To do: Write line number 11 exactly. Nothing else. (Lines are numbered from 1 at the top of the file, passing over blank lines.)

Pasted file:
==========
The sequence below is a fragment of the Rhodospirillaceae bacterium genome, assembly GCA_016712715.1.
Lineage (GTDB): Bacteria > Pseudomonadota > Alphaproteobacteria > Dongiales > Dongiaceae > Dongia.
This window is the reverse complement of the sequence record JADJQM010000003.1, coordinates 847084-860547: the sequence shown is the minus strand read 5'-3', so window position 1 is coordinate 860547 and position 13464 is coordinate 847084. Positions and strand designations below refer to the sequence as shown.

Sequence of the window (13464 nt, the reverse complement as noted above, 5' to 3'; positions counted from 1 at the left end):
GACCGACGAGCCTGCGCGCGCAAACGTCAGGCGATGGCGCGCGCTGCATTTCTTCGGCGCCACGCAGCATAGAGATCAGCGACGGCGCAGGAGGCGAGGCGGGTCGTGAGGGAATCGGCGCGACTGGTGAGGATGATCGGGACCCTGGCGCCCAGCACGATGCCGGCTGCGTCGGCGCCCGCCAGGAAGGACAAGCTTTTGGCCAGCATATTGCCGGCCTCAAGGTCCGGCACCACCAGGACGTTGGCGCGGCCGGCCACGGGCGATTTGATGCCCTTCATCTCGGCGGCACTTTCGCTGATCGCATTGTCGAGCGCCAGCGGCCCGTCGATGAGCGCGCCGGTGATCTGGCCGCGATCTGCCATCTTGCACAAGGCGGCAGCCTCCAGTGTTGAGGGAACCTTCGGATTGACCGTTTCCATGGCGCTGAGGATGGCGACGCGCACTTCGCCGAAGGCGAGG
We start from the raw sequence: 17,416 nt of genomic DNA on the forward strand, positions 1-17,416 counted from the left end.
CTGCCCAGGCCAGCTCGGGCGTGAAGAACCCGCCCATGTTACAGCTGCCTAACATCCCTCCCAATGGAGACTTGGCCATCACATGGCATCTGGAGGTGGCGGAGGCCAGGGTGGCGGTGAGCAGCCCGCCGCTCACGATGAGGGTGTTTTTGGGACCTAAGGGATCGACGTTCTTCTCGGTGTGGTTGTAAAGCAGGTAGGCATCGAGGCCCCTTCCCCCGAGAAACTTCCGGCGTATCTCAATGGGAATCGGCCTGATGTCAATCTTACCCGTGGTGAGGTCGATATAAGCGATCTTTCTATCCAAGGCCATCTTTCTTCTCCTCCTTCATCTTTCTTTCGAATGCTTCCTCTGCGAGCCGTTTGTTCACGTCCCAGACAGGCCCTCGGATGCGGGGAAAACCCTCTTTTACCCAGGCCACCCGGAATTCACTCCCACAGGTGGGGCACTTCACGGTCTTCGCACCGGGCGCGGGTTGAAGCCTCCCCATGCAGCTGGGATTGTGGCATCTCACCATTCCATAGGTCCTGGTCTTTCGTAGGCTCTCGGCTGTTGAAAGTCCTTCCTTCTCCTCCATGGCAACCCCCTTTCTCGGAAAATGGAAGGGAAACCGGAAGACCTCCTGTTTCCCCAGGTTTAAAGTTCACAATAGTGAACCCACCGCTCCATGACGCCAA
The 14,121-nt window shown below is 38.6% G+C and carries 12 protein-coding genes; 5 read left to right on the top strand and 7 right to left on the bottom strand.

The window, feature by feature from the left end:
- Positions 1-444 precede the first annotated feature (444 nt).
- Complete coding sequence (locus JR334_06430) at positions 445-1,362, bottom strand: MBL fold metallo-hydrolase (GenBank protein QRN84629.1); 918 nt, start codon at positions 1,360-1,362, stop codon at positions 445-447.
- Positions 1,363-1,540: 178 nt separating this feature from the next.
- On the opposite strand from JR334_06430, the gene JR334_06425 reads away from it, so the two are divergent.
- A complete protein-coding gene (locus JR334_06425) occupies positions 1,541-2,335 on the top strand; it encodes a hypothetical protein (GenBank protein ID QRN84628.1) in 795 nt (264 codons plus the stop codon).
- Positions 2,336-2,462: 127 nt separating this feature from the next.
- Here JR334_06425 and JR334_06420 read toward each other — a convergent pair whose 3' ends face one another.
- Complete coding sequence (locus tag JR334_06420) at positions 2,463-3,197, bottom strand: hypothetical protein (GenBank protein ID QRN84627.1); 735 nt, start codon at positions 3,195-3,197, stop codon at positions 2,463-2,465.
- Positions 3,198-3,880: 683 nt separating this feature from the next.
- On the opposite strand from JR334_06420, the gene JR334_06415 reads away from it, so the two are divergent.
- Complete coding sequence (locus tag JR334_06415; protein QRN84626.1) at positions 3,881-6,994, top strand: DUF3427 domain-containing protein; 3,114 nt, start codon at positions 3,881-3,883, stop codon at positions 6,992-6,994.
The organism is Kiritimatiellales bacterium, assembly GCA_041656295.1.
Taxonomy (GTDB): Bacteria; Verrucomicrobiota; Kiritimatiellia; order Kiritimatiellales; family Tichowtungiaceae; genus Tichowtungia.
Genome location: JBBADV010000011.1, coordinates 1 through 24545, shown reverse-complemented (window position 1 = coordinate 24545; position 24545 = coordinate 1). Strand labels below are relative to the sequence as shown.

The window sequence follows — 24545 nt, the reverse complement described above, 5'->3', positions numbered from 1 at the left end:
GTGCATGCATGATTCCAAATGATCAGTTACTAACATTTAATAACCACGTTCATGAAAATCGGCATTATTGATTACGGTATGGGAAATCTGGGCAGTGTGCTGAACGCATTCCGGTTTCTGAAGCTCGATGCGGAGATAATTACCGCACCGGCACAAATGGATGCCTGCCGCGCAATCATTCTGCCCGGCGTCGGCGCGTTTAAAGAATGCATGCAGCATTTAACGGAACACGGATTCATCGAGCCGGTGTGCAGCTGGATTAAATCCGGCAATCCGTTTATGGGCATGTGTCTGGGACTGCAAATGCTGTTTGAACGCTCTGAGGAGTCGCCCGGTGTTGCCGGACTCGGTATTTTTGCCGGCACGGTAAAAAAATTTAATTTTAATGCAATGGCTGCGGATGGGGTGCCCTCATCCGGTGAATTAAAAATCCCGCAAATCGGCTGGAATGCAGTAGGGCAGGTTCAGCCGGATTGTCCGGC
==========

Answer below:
- Complete coding sequence (locus JR334_06430) at positions 445-1,362, bottom strand: MBL fold metallo-hydrolase (GenBank protein QRN84629.1); 918 nt, start codon at positions 1,360-1,362, stop codon at positions 445-447.